Margaret was baptised on April 14th 1883. She appears on the 1901 census as a 15 year old, another example of the Burke’s cavalier attitude to birthdays! She emigrated to the US in 1904 in the company of her sister Kitty. Kitty had emigrated around 1890 but obviously returned home for a holiday and Margaret travelled with her on her return (See post on Kitty on November 13th 2013 for more info). Margaret always said that she arrived in the US in the “Year of the James” as Pat’s son James was born that year as was Bill’s son, James Desmond. By 1910 she has trained as a stenographer and is working in a law office. She is living with her three brothers, Tom, Ned and Joe at East 56th St., Michigan Aveue. She now claims to be 22 (a good 5 years off the mark!).
I haven’t been able to find her in the 1920 / 1930 census returns but by 1940 she is living with her brother Bill (whose wife, Agnes, had died at this stage) and his daughter, Catherine and son Thomas. According to Catherine she was very good to the family after their mother’s death and they all thought a great deal of her. She is now in complete denial about her age and claims to be 40 (17 years gone at a stroke). She now works as a stenographer at the PWA office and earns $1440 annually. The PWA office may be the Public Works Administration, a public works construction agency set up in response to the 1930s Depression.
Margaret returned to Ireland in 1922 and according to her niece, Catherine, she had trouble returning to the US due to what Catherine calls “the Black & Tan uprising”. However, what actually was going on at that time was the Civil War which broke out immediately after the War of Independence between the majority who supported the Anglo-Irish Treaty which had ended the war and those who opposed it. Over the summer and autumn of 1922 there were large-scale military operations in the south as the Pro-Treaty forces regained control of cities like Limerick and Cork. This must have prevented Margaret getting to Queenstown in Cork, the nearest port for transatlantic crossings. She would then have had to go to Dublin, catch a boat to Liverpool and join her ship there. She arrives in New York on October 22nd on the “SS Baltic”. She gives her nearest relative in Ireland as her sister Annie in Limerick City and declares that she is travelling back to her brother Jack. Her brother Joe got married to Lucy Butler in Chicago on October 11th that year and I'm presuming Margaret intended to be home for that so she was delayed quite a bit. She also came home in June, 1930 with Jack for the Eucharistic Congress in Dublin.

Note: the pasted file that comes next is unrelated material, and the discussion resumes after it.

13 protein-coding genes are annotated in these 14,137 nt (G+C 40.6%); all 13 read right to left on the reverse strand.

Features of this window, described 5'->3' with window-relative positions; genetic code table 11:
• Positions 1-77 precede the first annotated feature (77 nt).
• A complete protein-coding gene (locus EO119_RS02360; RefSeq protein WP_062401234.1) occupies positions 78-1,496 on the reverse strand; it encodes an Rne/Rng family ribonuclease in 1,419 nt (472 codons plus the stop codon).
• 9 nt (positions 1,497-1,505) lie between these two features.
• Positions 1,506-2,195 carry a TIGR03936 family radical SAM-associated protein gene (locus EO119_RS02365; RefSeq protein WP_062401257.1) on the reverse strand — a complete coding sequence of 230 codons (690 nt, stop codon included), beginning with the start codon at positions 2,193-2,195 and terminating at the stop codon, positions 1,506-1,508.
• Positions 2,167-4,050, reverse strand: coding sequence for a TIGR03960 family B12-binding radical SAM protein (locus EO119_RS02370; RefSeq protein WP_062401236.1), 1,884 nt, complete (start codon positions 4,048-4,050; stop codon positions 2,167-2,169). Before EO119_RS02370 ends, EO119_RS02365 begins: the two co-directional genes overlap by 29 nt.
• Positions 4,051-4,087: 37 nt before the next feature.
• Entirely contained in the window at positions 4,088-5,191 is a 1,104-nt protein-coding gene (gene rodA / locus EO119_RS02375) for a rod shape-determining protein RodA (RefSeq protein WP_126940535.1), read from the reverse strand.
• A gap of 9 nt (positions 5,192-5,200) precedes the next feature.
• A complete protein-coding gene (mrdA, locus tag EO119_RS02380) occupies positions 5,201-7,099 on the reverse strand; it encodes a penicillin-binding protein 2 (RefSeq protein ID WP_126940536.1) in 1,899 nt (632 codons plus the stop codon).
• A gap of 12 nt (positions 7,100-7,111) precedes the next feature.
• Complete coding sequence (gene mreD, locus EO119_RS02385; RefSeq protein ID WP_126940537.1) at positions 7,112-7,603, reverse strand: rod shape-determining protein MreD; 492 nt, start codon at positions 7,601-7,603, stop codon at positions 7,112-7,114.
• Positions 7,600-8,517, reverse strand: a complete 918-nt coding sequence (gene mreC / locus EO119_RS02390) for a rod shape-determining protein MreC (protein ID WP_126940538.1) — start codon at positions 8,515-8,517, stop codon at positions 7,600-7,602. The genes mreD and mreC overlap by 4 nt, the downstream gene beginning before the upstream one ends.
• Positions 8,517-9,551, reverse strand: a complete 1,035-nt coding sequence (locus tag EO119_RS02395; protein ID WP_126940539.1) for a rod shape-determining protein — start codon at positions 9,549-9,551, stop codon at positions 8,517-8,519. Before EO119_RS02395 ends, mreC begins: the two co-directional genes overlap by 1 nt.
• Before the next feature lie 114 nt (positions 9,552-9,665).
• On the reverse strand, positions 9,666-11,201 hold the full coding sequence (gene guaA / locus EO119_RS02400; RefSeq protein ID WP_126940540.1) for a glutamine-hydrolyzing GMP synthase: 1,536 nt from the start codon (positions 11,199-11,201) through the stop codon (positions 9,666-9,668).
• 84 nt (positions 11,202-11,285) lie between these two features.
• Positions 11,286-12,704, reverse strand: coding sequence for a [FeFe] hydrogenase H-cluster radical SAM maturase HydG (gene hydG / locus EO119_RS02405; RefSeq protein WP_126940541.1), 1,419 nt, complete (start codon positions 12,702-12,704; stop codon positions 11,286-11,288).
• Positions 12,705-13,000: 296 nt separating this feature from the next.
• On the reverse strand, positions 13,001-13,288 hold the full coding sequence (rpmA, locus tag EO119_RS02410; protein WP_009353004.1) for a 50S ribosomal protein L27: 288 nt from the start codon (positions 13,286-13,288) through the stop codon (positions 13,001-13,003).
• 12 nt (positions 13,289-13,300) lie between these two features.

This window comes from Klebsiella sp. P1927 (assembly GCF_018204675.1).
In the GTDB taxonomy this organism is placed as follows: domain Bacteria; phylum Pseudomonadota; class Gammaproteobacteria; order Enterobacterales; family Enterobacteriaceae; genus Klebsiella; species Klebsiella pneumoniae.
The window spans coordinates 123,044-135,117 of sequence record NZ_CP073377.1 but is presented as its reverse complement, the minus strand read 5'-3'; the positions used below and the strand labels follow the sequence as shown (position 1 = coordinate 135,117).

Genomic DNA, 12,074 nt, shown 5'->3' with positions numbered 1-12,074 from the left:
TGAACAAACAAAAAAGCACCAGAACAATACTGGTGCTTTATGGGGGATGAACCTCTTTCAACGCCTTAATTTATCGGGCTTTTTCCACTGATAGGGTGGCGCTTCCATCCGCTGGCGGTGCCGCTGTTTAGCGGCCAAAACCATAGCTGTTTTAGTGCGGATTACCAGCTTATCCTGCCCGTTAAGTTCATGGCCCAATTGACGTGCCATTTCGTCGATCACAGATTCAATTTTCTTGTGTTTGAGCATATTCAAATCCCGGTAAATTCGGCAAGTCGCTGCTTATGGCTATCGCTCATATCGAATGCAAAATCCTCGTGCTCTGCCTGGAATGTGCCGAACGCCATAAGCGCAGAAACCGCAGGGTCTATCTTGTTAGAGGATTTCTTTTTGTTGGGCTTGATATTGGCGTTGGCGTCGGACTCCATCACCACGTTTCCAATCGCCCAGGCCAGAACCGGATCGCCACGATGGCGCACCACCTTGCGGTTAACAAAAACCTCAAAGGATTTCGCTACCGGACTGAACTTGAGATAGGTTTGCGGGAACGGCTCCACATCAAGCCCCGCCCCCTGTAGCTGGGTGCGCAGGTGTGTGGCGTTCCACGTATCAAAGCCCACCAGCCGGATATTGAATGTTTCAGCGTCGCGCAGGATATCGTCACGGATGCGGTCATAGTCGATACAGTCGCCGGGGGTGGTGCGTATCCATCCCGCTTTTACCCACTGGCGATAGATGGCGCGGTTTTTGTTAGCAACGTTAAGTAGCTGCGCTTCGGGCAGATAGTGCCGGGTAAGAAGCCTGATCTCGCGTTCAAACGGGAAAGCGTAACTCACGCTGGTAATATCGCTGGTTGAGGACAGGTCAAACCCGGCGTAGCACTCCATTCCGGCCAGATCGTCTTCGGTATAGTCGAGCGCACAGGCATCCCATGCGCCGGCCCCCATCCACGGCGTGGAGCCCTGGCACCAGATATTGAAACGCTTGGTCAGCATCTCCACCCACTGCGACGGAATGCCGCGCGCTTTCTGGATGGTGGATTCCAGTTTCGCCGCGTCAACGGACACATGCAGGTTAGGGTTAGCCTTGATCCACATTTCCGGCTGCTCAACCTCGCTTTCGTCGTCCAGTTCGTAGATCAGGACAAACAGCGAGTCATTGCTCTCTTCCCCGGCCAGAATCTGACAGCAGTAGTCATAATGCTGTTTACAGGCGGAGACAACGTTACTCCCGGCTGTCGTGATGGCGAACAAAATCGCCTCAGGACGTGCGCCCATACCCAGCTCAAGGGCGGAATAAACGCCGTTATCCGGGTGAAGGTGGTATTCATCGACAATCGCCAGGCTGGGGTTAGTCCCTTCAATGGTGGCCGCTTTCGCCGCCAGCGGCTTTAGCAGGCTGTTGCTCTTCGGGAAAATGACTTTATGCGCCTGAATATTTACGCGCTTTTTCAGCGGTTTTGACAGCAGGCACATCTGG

She also worked for the Federal Government in Washington DC and on her retirement in 1953 she came to live in Chicago with her niece, Catherine. Her grand-niece, Pat Scumaci, remembers her as a very sweet lady with a “soft, lilting accent”. She tells the story of Margaret visiting them one Christmas. Pat asked her if she’d like to see the toys she’d gotten for Christmas and Margaret having replied – “Oh, ‘twould be lovely” was held captive by Pat for an age as she showed off her presents.
She died on October 11th 1958 and is buried in Mount Olivet cemetery.
|Figure 1 - Margaret as a young woman|
|Figure 2 - Margaret in later years - does anyone recognise the building in background?|